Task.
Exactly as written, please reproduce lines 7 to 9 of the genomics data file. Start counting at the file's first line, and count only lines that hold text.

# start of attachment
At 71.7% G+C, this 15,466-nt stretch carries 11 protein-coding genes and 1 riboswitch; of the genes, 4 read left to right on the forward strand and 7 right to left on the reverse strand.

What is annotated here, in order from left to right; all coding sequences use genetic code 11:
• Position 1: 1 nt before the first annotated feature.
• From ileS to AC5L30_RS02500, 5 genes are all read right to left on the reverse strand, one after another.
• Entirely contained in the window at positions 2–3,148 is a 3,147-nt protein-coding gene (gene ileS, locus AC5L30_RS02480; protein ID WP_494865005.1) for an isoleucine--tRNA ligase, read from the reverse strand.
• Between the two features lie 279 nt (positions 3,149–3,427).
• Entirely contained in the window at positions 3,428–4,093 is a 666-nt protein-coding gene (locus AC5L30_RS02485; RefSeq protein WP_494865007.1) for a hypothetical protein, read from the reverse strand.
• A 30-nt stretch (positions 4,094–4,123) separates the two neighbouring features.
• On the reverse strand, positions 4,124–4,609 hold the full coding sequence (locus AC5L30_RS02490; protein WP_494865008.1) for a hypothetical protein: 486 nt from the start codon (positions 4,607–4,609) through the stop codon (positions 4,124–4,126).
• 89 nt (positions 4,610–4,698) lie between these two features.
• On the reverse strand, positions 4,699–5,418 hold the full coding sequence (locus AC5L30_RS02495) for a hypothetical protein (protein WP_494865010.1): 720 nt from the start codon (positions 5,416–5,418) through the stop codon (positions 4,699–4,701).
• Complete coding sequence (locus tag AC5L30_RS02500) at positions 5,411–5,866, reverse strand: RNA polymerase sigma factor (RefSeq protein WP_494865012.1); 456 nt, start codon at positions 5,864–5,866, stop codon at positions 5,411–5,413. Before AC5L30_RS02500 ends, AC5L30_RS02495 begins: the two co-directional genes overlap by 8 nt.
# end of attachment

• Entirely contained in the window at positions 3,428–4,093 is a 666-nt protein-coding gene (locus AC5L30_RS02485; RefSeq protein WP_494865007.1) for a hypothetical protein, read from the reverse strand.
• A 30-nt stretch (positions 4,094–4,123) separates the two neighbouring features.
• On the reverse strand, positions 4,124–4,609 hold the full coding sequence (locus AC5L30_RS02490; protein WP_494865008.1) for a hypothetical protein: 486 nt from the start codon (positions 4,607–4,609) through the stop codon (positions 4,124–4,126).